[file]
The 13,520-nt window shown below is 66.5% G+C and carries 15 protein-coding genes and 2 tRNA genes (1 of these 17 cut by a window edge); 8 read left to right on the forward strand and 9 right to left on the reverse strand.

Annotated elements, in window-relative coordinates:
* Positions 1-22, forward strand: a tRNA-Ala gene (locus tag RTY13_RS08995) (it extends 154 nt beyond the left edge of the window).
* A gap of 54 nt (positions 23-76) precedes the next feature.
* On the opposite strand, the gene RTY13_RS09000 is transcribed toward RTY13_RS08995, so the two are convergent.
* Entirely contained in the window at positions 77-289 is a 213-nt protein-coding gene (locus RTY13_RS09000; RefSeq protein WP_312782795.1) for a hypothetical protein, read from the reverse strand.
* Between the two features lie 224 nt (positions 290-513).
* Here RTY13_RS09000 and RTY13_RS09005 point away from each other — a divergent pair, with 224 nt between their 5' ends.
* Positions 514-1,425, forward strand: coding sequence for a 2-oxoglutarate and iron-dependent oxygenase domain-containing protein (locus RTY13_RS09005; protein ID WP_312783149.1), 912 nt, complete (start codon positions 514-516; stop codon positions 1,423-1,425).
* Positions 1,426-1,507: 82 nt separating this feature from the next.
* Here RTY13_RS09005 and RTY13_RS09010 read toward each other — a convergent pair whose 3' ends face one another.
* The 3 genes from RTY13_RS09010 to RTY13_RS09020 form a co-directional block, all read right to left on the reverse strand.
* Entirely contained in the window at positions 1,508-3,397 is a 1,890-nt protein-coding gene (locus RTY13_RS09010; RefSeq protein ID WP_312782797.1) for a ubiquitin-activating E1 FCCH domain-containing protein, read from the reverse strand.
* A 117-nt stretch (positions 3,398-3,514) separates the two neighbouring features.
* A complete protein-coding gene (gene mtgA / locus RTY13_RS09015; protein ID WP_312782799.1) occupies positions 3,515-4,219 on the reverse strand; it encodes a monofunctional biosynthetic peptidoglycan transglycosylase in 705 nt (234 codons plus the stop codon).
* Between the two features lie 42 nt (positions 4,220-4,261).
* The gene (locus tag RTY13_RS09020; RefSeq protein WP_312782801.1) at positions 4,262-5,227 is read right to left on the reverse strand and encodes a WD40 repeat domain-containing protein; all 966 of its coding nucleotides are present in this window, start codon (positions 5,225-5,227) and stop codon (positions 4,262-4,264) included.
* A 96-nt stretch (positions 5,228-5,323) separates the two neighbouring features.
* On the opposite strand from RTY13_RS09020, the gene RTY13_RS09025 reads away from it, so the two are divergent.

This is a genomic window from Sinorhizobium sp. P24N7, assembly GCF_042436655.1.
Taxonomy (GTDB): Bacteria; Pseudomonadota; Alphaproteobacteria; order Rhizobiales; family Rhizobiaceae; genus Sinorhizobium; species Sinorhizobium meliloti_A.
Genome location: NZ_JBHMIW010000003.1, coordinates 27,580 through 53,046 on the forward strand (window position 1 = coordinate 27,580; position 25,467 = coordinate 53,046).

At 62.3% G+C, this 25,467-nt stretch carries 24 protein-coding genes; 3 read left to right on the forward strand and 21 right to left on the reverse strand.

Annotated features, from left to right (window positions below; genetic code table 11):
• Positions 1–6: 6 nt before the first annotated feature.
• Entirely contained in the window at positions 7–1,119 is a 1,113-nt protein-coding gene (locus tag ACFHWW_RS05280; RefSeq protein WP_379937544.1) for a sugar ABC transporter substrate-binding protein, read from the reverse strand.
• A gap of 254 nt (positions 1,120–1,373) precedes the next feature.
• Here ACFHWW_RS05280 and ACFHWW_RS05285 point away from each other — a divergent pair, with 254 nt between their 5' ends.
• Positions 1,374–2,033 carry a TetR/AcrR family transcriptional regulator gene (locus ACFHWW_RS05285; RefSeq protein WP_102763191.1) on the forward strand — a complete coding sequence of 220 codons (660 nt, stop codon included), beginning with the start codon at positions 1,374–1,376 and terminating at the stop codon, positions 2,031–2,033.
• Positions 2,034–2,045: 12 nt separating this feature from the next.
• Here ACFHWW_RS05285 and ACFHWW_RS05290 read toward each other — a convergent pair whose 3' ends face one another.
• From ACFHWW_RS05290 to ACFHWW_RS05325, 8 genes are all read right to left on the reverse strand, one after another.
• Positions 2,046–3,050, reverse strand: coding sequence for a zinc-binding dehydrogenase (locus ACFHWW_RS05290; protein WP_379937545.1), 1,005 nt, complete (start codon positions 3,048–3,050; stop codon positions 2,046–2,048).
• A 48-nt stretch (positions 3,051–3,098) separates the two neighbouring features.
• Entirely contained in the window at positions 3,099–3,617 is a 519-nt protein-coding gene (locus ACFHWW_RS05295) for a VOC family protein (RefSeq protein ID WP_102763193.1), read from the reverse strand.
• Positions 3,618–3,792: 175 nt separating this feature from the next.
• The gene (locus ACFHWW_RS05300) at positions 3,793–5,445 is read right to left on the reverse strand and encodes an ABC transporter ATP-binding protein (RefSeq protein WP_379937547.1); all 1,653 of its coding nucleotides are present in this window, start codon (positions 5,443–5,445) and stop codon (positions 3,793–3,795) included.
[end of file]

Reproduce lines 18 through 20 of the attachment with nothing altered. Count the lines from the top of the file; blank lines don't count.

* A 96-nt stretch (positions 5,228-5,323) separates the two neighbouring features.
* On the opposite strand from RTY13_RS09020, the gene RTY13_RS09025 reads away from it, so the two are divergent.

This is a genomic window from Sinorhizobium sp. P24N7, assembly GCF_042436655.1.